Back then you could see the potential for some of the songs to court controversy. Jonny Donahue and Paddy Gervers are outspokenly political, but in a roundly jolly and cheeky manner. However, only one song rustled the Fringe grapevine: one that openly criticised the fact that gay men can’t give blood (it was censored by a TV station – go see them and they’ll happily tell you which one). But they couldn’t have counted on the amount of publicity their UK tour would attract thanks to them naming it The Stop UKIP Tour.
You’d be forgiven for thinking that Nigel Farage is on the pay roll he’s worked so hard to draw attention to the pair’s work, albeit in an attempt to gag them. His party’s actions provide further mileage for the duo too; if you’re going to criticise someone for their opinion on your party best to check first what quotes from yourself and your members they’ve got to throw back in your face. This being UKIP there are plenty, the most famous of which is the connection suggested by David Silvester between gay marriage and climate change.
Despite the publicity it’s a disappointingly small turnout at Bury Met. Nevertheless we are a receptive audience, cosy cabaret seating aiding the atmosphere. Plus there’s a gig in Manchester to look forward to next month. Surely it can’t be too long before these guys are household names? There’s been a slow rumble of interest since their Edinburgh debut in 2012 resulting in radio appearances, multiple award nominations and widespread critical acclaim. They’re a tight twosome – there used to be three of them, which provides an extra chuckle as they’ve kept the now redundant plurality of ‘Baptists’.
It’s a nice dynamic. Donahue is the gregarious front man whose regular excursions off piste are greeted by a laughing but slightly shy Gervers, a quiet encourager of Jonny’s mischief.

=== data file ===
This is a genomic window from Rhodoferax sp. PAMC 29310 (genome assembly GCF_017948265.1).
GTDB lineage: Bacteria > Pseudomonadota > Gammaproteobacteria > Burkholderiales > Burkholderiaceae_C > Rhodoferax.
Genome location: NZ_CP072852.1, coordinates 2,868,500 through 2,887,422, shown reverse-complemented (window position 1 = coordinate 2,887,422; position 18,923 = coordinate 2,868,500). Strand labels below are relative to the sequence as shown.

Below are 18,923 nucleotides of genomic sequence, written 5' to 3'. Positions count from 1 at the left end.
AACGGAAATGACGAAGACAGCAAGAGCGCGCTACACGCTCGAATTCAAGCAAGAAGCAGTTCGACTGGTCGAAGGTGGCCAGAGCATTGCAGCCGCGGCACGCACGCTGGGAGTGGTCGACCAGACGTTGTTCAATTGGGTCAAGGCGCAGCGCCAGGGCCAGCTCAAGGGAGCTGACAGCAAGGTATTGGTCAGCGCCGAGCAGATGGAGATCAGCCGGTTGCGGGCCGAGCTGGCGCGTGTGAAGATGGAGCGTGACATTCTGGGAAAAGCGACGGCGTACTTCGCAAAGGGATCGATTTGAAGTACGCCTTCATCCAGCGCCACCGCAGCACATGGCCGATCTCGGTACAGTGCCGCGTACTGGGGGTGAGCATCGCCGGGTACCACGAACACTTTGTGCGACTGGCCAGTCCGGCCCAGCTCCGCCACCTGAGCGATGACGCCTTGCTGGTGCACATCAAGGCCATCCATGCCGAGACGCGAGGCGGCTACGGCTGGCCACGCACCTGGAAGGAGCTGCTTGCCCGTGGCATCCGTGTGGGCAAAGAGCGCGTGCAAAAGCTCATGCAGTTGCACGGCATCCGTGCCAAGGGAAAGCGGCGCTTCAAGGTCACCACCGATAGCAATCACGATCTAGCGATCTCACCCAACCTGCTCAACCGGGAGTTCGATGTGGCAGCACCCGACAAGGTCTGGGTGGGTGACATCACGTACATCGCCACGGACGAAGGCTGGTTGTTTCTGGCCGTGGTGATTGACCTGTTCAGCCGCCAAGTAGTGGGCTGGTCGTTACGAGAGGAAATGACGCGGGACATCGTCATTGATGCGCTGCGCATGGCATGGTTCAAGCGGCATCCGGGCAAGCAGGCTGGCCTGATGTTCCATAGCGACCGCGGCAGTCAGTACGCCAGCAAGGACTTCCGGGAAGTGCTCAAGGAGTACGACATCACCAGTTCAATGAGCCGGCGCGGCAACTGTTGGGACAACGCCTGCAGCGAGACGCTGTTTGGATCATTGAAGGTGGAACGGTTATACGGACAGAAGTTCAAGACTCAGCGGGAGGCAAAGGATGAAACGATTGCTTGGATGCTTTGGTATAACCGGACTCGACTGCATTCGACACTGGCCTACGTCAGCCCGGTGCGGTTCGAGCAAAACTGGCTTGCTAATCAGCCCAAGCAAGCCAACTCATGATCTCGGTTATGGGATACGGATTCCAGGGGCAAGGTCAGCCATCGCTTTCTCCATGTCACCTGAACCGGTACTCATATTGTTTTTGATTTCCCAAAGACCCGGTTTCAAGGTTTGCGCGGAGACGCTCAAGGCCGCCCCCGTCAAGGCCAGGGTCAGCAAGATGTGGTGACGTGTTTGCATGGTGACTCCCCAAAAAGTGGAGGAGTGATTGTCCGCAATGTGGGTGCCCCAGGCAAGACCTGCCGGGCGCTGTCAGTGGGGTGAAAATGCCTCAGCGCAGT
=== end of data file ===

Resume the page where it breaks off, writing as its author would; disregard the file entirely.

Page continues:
They’re similar chatting in person. Theirs was the only ticket at the Fringe – of many press tickets I’d successfully booked – that I managed to royally fuck up having arranged it for the wrong day. I changed it, cringing in the knowledge that even if the gig wasn’t sold out they’d still have had to fork out for the comp ticket I didn’t use. Catching them at the final of the Moose competition I made a bumbling apology and promised to owe them a drink. Donahue was chatty and gracious, Gervers smiley, quiet but receptive.
Their upbeat demeanour is deceptive as the material is bitingly satirical. Opening up by suggesting that we save libraries by shagging in them as well as reading is absurdist but makes a bloody good point (using our libraries more rather than having sex in them that is). They move quickly to the now infamous UKIP song, which is incredibly catchy. After previously reminding myself of it on YouTube, it was in my head for days. Indeed, the music is simply executed but very effective with Gervers providing harmonies, the melody and the percussion via guitar slaps and foot stomping. Donahue, meanwhile, has a pleasingly musical theatre type voice and provides the banter between songs.
Elsewhere there’s a naughty reoccurring joke about recapturing the sense of camaraderie created in the country when we buried Thatcher (similar to the one when her own cabinet did it first in 1990).
They’ve been mildly criticised in review for not saying anything new but it’s so perfectly packaged and fun that it doesn’t matter whether they are attacking UKIP or observing that Brits don’t like to voice their complaints unless it’s about a lack of manners. Besides, there are moments such as the lovely subtle song to Donahue’s niece about the underlying sexism still inherent in our society.
Saying ‘hi’ to them once more at the end of the gig I find them as charming as the first time. Though I left still owing them those pints.
Jonny & The Baptists are on tour. For more information, follow this link: http://jonnyandthebaptists.co.uk/gigs/